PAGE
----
Joel Mireles '24

Joel Mireles '24

The student profile below appears in the Fall 2023 edition of the Brooks Bulletin, a publication mailed three times a year to alumni, parents and friends of the school. View the full issue and peruse an archive of the magazine on The Bulletin page. 

This is not a story about a great football player who is also a great Brooks kid. This is the story of a great Brooks kid who also happens to be a great football player. A really great Brooks kid, actually, and also a really great football player: Joel Mireles (below on right) is a dominant 6-foot, 1-inch tall, 200-pound tight end/inside linebacker who has picked up All-ISL and All-NEPSAC honors and who is a two-time captain for Brooks. At press time, he was deciding between commitments to NCAA Division I programs.

Joel Mireles '24: Athlete Spotlight (Fall 2023 Bulletin)

Mireles is also this year’s senior prefect, and his evolution into leadership at Brooks is where his story gets interesting. He grew up in nearby Lawrence, Massachusetts, and came to Brooks because he wanted to take advantage of opportunities provided in the school’s small classrooms and immersive program. At Brooks, he learned the meaning of teamwork on the field and across campus. Now, he’s a leader for the school who does his best to make himself and the people around him a little better every day.

Reaching a Dream

“The people where I’m from, they don’t really know how all this works,” Mireles says. “They’re used to going to high school and getting a job right after, and that’s the rest of their life.” Mireles tells of friends without reliable adults in their lives; of friends being incarcerated at a young age; of friends passing away. “I did not want that,” he says. “I wanted to be different. I wanted to break those generational cycles.”

Mireles got his chance when his eighth-grade Pop Warner football team beat a Pop Warner team from Reading, Massachusetts, witnessed by a member of the football coaching staff at Austin Preparatory School in Reading. The two talked, and Mireles ended up enrolling at Austin Prep for high school. After two years at Austin Prep, Mireles transferred to Brooks to repeat his fourth-form year. He was hoping to make an immediate impact on the Brooks program, but he ended up breaking his foot in the first game of the season.

“While I wish that hadn’t happened, I’m glad it did,” Mireles says now. “It taught me that I needed to treat the game with more respect than I had been.” Mireles says that he hadn’t trained as hard as his teammates had over the summer, and he had not been caring for himself as an athlete. “That lit a fire in me,” he says. “I learned that I had to engage in the process, the grind. I had to give my teammates the same respect and commitment they were giving me.”

Mireles redoubled his efforts, bounced back in his fifth-form year, and attained his goal of playing Division I college football. “I wanted to make sure that I earned a scholarship, that I earned my spot, and that I could continue to attend college, graduate and get a degree,” he says.

The Lessons of Teamwork

Mireles isn’t known around campus just as an athlete and as senior prefect. He’s also invested in the school’s theatre program. A longtime member of the tech crew, Mireles made his acting debut in a star turn in last spring’s production of “Peter and the Starcatcher.” Taking to the stage, he says, was a new experience for him, but he learned quickly to apply the same lessons about responsibility, reliance and preparation that he learned on the field.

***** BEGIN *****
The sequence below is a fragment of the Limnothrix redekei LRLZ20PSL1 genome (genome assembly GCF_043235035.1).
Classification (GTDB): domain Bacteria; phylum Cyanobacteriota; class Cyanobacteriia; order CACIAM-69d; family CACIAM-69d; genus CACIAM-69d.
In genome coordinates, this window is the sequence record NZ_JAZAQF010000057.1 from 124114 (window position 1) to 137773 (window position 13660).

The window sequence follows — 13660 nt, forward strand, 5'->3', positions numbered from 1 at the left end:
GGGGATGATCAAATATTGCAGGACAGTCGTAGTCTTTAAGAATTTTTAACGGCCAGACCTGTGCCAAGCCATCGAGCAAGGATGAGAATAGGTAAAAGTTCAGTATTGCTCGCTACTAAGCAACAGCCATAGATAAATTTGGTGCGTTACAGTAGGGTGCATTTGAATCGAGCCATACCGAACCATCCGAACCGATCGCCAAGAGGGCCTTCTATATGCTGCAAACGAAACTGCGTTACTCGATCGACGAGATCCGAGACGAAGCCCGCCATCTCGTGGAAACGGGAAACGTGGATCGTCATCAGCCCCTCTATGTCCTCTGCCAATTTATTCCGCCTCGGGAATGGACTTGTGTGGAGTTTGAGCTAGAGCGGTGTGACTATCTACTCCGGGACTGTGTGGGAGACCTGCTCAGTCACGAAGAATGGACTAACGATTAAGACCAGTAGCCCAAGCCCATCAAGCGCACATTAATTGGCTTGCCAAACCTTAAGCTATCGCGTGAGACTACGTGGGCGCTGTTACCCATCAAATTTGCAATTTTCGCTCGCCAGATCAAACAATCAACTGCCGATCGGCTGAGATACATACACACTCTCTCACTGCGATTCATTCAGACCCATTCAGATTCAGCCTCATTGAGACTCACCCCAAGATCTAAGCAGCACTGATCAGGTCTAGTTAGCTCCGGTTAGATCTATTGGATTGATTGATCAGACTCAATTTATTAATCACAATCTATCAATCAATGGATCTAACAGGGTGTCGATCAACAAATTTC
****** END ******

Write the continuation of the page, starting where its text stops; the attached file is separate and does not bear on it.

He found acting after enrolling into an introductory acting class early in his Brooks career. He opted to work on the afternoon activity tech crew as a fourth-former, and then, last spring, found himself auditioning for an on-stage role. “[Director of Theatre Meghan] Hill said we all had to audition,” Mireles remembers. He had convinced some friends from the football team to be on the tech crew with him, and he remembers telling them “not to panic. She’s just doing this to see if anybody has any hidden talent.”

As it turns out, Mireles and his football teammates did have some hidden talent, and they ended up with speaking roles in the production. Mireles found this stressful at first. “I didn’t want that big of a role because I didn’t want to mess up,” he says. “I know how hard people work on the plays, so I was acting like it was too much and not giving my commitment the time it deserved.”

Then, after giving it some thought, Mireles saw a parallel between his lack of drive in the theater and the lack of drive that left him with a broken foot. “These people around me were working super hard, and I wasn’t even trying,” he says. His football teammates came to an agreement: “We all agreed that if this was football, we’d be really upset at the kid who wasn’t trying as hard as they could,” Mireles says. “The next day, we brought a different energy, a new intensity, a new joy, and I really liked it. I loved being up on stage. It was such a different experience, and it was awesome.”

“I learned that it’s important to honor everybody’s passions and talents. If you’re on a team, it doesn’t matter if it’s the football team or a cast of actors,” Mireles concludes. “Somebody really cares, somebody’s trying to win, and you should help them because that’s what a team does.”

Mireles takes his role as senior prefect seriously, and he reflects on how he approaches the position. “This is my last year here, and I want to make a lasting impact,” he says. “Being the senior prefect drives me to be a better version of myself every day and to help the people around me be better versions of themselves. I’ve taken all the opportunities Brooks has given me, and I’ve used them as learning experiences to become the person I am today. Whatever I do from here on out, I’m going to take on every challenge I face as an opportunity, and I’m going to make sure I benefit from it in the right way.”